You assume that when you buy a new RV and the contract says you get bumper to bumper warranty coverage for 3 years 36,000 miles, if a problem should arise it would be taken care of.
However, many times that’s not the case.
RV Warranty Issue #1:
Who Fixes What?
When a vehicle is manufactured by more than one company, there will most likely be disagreement between them as to who is responsible for what.
The manufacturer of the chassis (frame, motor, axles) is not going to cover body parts, interior issues, etc.
Just the same, the coach builder won’t cover the appliances (such as the water heater, furnace, or refrigerator) since they each have their own warranty.
An aftermarket RV extended warranty can help pick up the slack in all this, just be sure to read the fine print so you understand up front what the exclusions are! Generally, when the salesman says, “This one covers everything,” most likely it doesn’t even come close.
Getting pre-approved for specific RV warranty work is key — because if you tell the RV dealer to “just fix it” he will. But if your RV warranty claim gets shot down, guess what… it’s coming out of your pocket!
This video explains how an extended RV warranty protection plan works:
RV Warranty Issue #2:
What Happens When A Manufacturer Goes Out Of Business?
When an RV manufacturer or RV dealership goes out of business, where does that leave the RVer who is wondering about their RV warranty coverage?
Check out this list of RV manufacturers that went out of business.
Well, that’s a somewhat complex question.
Unlike a car where Ford is responsible for all parts of any vehicle with the famous Ford blue oval on the front, RV warranty responsibilities are all over the map.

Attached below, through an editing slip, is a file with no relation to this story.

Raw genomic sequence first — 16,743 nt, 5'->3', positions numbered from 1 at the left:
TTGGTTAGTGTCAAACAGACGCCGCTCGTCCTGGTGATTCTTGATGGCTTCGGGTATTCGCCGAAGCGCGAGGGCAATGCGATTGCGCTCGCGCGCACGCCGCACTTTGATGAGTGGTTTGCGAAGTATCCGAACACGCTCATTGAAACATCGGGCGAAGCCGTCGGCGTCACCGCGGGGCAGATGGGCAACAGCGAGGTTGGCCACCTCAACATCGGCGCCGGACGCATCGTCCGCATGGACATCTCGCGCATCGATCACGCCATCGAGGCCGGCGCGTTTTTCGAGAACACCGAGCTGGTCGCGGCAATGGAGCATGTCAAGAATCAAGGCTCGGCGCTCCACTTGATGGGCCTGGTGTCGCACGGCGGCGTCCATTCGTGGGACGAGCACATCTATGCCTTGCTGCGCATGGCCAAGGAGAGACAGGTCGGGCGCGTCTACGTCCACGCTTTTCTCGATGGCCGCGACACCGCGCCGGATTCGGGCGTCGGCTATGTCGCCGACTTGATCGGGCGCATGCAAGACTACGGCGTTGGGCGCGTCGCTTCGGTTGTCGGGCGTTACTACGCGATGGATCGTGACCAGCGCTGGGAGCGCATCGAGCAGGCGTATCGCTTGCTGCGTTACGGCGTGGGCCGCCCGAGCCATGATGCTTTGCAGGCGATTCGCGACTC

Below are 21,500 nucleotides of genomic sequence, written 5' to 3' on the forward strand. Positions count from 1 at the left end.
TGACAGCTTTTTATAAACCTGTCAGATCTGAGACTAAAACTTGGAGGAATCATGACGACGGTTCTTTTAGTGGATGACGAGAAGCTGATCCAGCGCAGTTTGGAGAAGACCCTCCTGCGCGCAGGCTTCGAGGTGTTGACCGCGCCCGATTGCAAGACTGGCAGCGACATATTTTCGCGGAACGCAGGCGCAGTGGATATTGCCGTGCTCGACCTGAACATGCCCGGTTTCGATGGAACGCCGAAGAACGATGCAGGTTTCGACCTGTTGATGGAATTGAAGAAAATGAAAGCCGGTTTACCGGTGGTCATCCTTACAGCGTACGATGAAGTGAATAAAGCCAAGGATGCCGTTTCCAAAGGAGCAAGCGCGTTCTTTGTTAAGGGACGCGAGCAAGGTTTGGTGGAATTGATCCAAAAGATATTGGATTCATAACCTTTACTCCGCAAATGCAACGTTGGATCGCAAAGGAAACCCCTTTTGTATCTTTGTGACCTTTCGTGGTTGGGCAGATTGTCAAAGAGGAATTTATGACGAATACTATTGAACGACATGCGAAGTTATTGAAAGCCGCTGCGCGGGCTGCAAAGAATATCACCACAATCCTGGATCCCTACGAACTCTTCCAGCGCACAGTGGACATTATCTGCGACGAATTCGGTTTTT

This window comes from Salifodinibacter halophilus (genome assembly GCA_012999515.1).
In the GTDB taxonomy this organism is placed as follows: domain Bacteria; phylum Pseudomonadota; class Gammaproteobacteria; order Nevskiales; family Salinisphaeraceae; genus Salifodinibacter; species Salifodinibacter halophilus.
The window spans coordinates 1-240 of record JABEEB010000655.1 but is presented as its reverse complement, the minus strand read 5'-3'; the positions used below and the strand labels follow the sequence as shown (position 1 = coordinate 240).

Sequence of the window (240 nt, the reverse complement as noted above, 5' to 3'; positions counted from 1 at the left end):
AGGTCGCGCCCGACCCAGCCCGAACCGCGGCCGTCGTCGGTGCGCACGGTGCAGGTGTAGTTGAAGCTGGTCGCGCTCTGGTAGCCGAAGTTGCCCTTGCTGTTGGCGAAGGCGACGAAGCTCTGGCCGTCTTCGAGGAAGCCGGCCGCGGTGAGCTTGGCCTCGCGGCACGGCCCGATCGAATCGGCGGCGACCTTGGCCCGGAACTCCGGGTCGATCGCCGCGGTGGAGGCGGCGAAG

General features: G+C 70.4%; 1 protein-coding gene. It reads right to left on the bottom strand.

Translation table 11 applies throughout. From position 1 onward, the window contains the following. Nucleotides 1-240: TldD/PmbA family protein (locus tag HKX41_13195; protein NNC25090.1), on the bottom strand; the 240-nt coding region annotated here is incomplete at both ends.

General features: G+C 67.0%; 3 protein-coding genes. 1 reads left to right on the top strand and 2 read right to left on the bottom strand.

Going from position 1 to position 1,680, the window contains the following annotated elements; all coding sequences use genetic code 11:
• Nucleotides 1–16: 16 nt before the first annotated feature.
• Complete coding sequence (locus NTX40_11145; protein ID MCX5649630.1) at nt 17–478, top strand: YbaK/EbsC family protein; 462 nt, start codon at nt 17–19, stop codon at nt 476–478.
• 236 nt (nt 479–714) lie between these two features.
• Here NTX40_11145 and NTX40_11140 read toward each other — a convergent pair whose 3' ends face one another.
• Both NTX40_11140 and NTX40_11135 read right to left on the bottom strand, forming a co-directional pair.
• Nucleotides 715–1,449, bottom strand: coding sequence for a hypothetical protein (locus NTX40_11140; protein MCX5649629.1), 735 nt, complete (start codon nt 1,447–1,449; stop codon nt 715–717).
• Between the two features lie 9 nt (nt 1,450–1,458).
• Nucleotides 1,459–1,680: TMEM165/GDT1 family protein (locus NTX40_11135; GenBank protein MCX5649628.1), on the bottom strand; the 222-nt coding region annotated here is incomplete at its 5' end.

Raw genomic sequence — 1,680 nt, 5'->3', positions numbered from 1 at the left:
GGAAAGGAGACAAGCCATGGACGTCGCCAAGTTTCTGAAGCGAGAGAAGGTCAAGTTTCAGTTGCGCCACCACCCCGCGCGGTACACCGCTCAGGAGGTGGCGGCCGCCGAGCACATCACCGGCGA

Your motorhome for instance has a chassis built by one manufacturer, and the body is built by another. Inside your RV, the refrigerator is warrantied by yet a different company, as is the furnace, stove, air conditioner, and so on. Conveniently, the RV dealership usually handles the paperwork between all these companies. That way, to the RV owner, it appears seamless.
The good part about this is if the selling dealership goes belly up, when it comes to things like kitchen appliances you can have warranty work done at any reputable RV dealer — since they also sell the same appliances in their brand or style of RV. Appliances and systems within your RVs are still covered by the appliance manufacturers.
The same goes for most chassis manufacturers. For example, if your RV has a Ford chassis, it can be worked on at any Ford dealership.
For body issues, you will need to contact the factory to find their nearest service center. Chances are, in the event that an RV manufacturer goes under, the body portion of your RV warranty just became useless. When the factories close down, not only are their customers left without warranty protection, the RV dealers selling their products are left empty-handed as well.
An extended service warranty may help in this situation, but if the factory isn’t making them any more then parts are going to become scare real quick.
On the other hand, some of the bankrupt RV companies have been able to sell out and are coming back under new or reorganized names. Their efforts to remain in business may give some hope for those with RV warranty claims — it all depends on the terms of their restructuring.
Fortunately, any RV dealer can make repairs on any brand of RV. At least you can still get your RV worked on even if the warranty is no longer valid. This video explains how a large RV dealership can do repair work on almost any RV, regardless of brand: